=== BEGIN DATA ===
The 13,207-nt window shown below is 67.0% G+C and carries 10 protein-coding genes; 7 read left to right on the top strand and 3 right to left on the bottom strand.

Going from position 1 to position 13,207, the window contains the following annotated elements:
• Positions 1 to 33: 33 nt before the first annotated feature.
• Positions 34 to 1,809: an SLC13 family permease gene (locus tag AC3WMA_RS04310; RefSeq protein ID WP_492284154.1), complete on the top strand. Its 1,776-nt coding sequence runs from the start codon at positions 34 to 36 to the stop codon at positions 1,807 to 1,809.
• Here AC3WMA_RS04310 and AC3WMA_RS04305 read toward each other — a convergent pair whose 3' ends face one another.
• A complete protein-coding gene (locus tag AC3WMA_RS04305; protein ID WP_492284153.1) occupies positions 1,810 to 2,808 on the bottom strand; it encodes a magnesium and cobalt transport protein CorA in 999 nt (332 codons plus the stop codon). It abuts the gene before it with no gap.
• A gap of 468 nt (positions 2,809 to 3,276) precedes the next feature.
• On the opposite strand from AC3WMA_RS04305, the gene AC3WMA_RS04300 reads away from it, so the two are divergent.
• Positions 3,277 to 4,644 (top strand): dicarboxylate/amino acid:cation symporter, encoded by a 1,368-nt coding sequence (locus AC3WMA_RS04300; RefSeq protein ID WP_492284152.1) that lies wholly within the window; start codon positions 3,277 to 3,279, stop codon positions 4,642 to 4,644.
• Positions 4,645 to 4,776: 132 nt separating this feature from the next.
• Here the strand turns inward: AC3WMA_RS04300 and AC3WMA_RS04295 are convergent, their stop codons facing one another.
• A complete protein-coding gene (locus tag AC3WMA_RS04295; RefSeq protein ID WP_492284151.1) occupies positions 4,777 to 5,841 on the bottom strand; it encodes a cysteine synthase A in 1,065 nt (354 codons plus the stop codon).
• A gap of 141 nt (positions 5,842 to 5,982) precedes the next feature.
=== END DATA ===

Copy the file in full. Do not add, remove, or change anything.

The 13,207-nt window shown below is 67.0% G+C and carries 10 protein-coding genes; 7 read left to right on the top strand and 3 right to left on the bottom strand.

Going from position 1 to position 13,207, the window contains the following annotated elements:
• Positions 1 to 33: 33 nt before the first annotated feature.
• Positions 34 to 1,809: an SLC13 family permease gene (locus tag AC3WMA_RS04310; RefSeq protein ID WP_492284154.1), complete on the top strand. Its 1,776-nt coding sequence runs from the start codon at positions 34 to 36 to the stop codon at positions 1,807 to 1,809.
• Here AC3WMA_RS04310 and AC3WMA_RS04305 read toward each other — a convergent pair whose 3' ends face one another.
• A complete protein-coding gene (locus tag AC3WMA_RS04305; protein ID WP_492284153.1) occupies positions 1,810 to 2,808 on the bottom strand; it encodes a magnesium and cobalt transport protein CorA in 999 nt (332 codons plus the stop codon). It abuts the gene before it with no gap.
• A gap of 468 nt (positions 2,809 to 3,276) precedes the next feature.
• On the opposite strand from AC3WMA_RS04305, the gene AC3WMA_RS04300 reads away from it, so the two are divergent.
• Positions 3,277 to 4,644 (top strand): dicarboxylate/amino acid:cation symporter, encoded by a 1,368-nt coding sequence (locus AC3WMA_RS04300; RefSeq protein ID WP_492284152.1) that lies wholly within the window; start codon positions 3,277 to 3,279, stop codon positions 4,642 to 4,644.
• Positions 4,645 to 4,776: 132 nt separating this feature from the next.
• Here the strand turns inward: AC3WMA_RS04300 and AC3WMA_RS04295 are convergent, their stop codons facing one another.
• A complete protein-coding gene (locus tag AC3WMA_RS04295; RefSeq protein ID WP_492284151.1) occupies positions 4,777 to 5,841 on the bottom strand; it encodes a cysteine synthase A in 1,065 nt (354 codons plus the stop codon).
• A gap of 141 nt (positions 5,842 to 5,982) precedes the next feature.